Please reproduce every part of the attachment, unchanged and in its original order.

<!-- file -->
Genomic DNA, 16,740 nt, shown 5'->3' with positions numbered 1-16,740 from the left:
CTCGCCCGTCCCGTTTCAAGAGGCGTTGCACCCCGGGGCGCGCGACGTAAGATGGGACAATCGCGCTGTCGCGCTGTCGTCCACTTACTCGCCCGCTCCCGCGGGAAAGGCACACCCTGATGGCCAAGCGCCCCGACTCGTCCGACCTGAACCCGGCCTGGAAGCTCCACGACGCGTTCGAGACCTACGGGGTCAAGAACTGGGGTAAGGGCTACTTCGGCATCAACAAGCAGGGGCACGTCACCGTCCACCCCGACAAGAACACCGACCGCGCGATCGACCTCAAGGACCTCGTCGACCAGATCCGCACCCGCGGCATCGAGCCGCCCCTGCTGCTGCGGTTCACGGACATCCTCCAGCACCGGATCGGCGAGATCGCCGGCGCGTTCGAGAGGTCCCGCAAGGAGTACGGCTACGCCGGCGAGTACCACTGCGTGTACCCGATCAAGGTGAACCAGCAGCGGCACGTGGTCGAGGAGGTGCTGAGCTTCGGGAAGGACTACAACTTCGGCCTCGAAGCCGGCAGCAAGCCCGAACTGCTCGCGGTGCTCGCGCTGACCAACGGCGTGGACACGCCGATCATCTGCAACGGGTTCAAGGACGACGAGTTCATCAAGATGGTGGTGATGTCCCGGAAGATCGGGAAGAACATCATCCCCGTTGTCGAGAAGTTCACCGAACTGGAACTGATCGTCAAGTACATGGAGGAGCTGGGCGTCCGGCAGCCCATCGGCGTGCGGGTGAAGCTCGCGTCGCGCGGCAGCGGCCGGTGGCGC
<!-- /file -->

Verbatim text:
Genomic DNA, 16,740 nt, shown 5'->3' with positions numbered 1-16,740 from the left:
CTCGCCCGTCCCGTTTCAAGAGGCGTTGCACCCCGGGGCGCGCGACGTAAGATGGGACAATCGCGCTGTCGCGCTGTCGTCCACTTACTCGCCCGCTCCCGCGGGAAAGGCACACCCTGATGGCCAAGCGCCCCGACTCGTCCGACCTGAACCCGGCCTGGAAGCTCCACGACGCGTTCGAGACCTACGGGGTCAAGAACTGGGGTAAGGGCTACTTCGGCATCAACAAGCAGGGGCACGTCACCGTCCACCCCGACAAGAACACCGACCGCGCGATCGACCTCAAGGACCTCGTCGACCAGATCCGCACCCGCGGCATCGAGCCGCCCCTGCTGCTGCGGTTCACGGACATCCTCCAGCACCGGATCGGCGAGATCGCCGGCGCGTTCGAGAGGTCCCGCAAGGAGTACGGCTACGCCGGCGAGTACCACTGCGTGTACCCGATCAAGGTGAACCAGCAGCGGCACGTGGTCGAGGAGGTGCTGAGCTTCGGGAAGGACTACAACTTCGGCCTCGAAGCCGGCAGCAAGCCCGAACTGCTCGCGGTGCTCGCGCTGACCAACGGCGTGGACACGCCGATCATCTGCAACGGGTTCAAGGACGACGAGTTCATCAAGATGGTGGTGATGTCCCGGAAGATCGGGAAGAACATCATCCCCGTTGTCGAGAAGTTCACCGAACTGGAACTGATCGTCAAGTACATGGAGGAGCTGGGCGTCCGGCAGCCCATCGGCGTGCGGGTGAAGCTCGCGTCGCGCGGCAGCGGCCGGTGGCGC